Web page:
'06 early apps. show little change
While early decision applications for the Class of 2006 continue to trickle in, preliminary numbers show little change compared to recent years.
The Office of Admissions delayed the application deadline, usually at the start of the month, to Nov. 16 this year due to the Sept. 11 attacks and anthrax related delays plaguing the U.S. Postal Service.
The total number of applications received presently stands at 1,102, down slightly from last year's figure of 1,135 but above the Class of 2004's 1,091 applicants.
The geographic breakdown of early applicants shows slight increases for all regions except a marginal decline in the South and, interestingly, a more substantial 36-student drop among New England students.
"There had been a lot of speculation that students would stay closer to home for college but that seems not to be the case for bright and ambitious students," Dean of Admissions Karl Furstenberg told The Dartmouth, referring to post Sept. 11 concerns.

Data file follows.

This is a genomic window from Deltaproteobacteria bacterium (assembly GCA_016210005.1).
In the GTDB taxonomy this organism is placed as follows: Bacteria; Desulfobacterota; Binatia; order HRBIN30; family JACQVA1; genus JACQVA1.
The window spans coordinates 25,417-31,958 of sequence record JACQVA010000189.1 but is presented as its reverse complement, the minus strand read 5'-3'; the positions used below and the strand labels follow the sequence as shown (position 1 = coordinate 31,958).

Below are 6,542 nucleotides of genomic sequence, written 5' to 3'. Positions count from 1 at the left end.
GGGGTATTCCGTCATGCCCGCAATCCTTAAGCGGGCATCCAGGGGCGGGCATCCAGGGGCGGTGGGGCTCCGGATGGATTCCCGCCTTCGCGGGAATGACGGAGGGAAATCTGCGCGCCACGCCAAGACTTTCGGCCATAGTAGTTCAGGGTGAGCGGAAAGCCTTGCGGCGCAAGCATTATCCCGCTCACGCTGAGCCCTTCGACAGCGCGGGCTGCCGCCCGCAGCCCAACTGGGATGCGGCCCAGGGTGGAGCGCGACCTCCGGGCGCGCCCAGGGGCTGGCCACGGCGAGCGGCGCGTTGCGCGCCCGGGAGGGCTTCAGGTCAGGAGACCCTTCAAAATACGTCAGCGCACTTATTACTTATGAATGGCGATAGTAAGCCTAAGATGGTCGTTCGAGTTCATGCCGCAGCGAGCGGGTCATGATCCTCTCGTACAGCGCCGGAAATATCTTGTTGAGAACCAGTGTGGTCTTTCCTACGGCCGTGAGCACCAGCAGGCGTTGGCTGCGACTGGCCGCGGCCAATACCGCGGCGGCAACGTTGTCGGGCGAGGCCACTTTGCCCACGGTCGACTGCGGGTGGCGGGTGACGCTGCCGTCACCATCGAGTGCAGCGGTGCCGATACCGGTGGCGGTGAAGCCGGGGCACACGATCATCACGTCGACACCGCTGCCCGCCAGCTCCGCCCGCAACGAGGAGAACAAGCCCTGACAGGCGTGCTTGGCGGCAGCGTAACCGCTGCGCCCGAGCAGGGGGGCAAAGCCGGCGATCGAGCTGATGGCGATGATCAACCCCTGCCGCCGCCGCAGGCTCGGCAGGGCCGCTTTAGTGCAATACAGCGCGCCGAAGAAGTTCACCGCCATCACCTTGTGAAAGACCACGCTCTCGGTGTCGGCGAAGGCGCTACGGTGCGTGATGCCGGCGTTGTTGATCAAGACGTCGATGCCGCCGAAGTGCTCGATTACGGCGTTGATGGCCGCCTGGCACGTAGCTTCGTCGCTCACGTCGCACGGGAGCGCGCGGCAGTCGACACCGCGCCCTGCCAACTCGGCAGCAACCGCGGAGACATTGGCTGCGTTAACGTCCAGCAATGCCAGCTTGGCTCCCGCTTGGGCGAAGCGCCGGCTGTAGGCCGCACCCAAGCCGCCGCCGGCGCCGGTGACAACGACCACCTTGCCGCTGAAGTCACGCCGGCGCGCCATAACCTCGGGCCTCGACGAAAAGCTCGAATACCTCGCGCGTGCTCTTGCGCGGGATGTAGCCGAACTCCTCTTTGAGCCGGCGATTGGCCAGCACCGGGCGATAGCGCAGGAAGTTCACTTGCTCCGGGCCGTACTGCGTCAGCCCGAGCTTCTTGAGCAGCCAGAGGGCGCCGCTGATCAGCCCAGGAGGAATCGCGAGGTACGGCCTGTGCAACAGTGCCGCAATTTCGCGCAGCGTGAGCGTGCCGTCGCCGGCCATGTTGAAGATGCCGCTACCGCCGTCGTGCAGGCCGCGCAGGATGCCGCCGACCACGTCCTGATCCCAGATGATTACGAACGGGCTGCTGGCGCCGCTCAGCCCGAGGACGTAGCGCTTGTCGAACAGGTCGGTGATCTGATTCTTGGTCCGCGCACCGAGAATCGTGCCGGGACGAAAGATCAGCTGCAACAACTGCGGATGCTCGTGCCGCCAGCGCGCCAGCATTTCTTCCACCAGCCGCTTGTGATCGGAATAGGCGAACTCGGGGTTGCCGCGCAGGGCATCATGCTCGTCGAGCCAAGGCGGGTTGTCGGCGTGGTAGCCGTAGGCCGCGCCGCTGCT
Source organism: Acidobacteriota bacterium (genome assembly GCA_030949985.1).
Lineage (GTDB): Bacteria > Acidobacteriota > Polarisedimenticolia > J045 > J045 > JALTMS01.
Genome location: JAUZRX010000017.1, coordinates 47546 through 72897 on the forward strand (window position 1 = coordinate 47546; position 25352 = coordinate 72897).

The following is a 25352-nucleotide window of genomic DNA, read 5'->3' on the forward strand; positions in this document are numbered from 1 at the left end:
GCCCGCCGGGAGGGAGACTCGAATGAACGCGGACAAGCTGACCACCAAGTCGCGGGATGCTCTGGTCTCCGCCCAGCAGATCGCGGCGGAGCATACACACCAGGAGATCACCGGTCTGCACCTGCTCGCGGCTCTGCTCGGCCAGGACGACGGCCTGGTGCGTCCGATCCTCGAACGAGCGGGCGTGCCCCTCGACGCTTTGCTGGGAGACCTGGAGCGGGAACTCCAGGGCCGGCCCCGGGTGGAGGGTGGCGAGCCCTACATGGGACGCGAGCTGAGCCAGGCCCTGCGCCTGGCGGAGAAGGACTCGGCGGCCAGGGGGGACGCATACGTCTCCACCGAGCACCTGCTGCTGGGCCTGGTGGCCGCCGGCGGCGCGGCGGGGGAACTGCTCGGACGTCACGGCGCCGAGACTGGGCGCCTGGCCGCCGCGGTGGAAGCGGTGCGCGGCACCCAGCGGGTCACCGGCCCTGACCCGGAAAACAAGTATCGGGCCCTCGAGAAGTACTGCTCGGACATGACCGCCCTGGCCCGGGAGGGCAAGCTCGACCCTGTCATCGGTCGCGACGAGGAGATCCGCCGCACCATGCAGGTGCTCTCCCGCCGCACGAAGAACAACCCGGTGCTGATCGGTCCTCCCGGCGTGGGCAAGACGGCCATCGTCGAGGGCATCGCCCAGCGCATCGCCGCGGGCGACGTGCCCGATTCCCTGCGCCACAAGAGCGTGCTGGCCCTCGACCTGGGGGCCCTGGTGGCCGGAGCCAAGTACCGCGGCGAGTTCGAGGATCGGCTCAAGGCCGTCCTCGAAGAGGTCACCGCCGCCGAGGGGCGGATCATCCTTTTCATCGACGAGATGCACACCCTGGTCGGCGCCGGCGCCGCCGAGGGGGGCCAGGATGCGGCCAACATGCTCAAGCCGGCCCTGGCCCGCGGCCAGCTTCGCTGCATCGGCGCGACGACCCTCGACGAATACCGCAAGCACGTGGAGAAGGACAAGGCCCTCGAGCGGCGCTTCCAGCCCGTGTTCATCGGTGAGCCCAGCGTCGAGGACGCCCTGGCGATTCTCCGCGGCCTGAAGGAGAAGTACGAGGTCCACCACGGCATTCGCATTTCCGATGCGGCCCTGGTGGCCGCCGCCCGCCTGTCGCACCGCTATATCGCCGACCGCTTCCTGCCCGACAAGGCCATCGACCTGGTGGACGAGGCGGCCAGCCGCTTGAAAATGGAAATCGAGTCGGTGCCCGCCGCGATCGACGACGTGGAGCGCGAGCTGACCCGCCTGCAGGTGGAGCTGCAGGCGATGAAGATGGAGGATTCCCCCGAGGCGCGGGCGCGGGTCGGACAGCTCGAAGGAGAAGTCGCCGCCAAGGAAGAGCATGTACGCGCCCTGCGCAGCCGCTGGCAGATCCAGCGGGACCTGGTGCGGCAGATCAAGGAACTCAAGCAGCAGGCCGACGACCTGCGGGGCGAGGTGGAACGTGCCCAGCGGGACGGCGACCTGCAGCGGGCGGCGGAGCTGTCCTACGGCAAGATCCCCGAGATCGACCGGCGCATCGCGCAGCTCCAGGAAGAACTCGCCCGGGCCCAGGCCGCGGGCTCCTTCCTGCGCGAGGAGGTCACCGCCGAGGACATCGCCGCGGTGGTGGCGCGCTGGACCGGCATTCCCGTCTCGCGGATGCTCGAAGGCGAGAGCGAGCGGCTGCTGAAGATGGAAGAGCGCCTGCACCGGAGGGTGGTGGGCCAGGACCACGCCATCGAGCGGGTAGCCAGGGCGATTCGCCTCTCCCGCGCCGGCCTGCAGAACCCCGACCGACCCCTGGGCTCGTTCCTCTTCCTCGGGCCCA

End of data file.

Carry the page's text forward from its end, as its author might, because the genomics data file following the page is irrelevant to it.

Over twice as many Native American and multi-racial applicants sent in early applications this year, though numbers for African American and Latino students fell by seven students each. Furstenberg reported that regular decision minority applicants are also slightly ahead of figures available this time last year.
The SAT math mean for early applicants rose seven points to 696, while the average verbal score of 674 remains close to last year's figure of 673.
The pools of applicants from public and parochial high schools dropped by 30 and 11 students, respectively, while private schools' numbers were up slightly.
Furstenberg estimated that Dartmouth will admit between 350 and 370 students from the early applicant pool. These numbers represent a slight drop from last year, on account of the College's goal of creating a freshmen class smaller than the Class of 2005's 1,134 students.
The University of Pennsylvania saw early decision applications increase by 7.1 percent to 3053 students. This spike marks the fifth consecutive year in which applications to the Philadelphia university have risen.
"Conventional wisdom would suggest that students would back away from applying early, but these numbers are encouraging," Penn Dean of Admissions Lee Stetson told The Daily Pennsylvanian.
Applications to Columbia University rose 6.5 percent, but the university's undergraduate School of Engineering and Applied Science met with an 8.3 percent decrease. Columbia's rise in applications this year fell short of the respective 14.9 and 12.6 percent increases in 1999 and 2000.